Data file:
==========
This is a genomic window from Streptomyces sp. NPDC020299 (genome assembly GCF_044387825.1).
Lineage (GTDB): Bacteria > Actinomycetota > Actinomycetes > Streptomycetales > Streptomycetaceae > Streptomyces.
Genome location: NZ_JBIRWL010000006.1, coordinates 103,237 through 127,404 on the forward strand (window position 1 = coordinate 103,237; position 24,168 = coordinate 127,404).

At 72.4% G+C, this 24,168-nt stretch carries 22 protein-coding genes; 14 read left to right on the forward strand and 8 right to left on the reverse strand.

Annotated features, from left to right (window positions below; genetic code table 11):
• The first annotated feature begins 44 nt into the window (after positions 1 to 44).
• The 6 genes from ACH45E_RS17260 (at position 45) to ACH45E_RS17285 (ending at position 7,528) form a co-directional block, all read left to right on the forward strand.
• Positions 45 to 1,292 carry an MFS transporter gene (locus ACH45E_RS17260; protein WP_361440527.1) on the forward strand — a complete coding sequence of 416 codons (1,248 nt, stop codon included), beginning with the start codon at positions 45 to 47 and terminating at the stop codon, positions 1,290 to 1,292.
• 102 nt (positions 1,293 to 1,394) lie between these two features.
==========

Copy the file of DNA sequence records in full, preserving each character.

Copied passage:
This is a genomic window from Streptomyces sp. NPDC020299 (genome assembly GCF_044387825.1).
Lineage (GTDB): Bacteria > Actinomycetota > Actinomycetes > Streptomycetales > Streptomycetaceae > Streptomyces.
Genome location: NZ_JBIRWL010000006.1, coordinates 103,237 through 127,404 on the forward strand (window position 1 = coordinate 103,237; position 24,168 = coordinate 127,404).

At 72.4% G+C, this 24,168-nt stretch carries 22 protein-coding genes; 14 read left to right on the forward strand and 8 right to left on the reverse strand.

Annotated features, from left to right (window positions below; genetic code table 11):
• The first annotated feature begins 44 nt into the window (after positions 1 to 44).
• The 6 genes from ACH45E_RS17260 (at position 45) to ACH45E_RS17285 (ending at position 7,528) form a co-directional block, all read left to right on the forward strand.
• Positions 45 to 1,292 carry an MFS transporter gene (locus ACH45E_RS17260; protein WP_361440527.1) on the forward strand — a complete coding sequence of 416 codons (1,248 nt, stop codon included), beginning with the start codon at positions 45 to 47 and terminating at the stop codon, positions 1,290 to 1,292.
• 102 nt (positions 1,293 to 1,394) lie between these two features.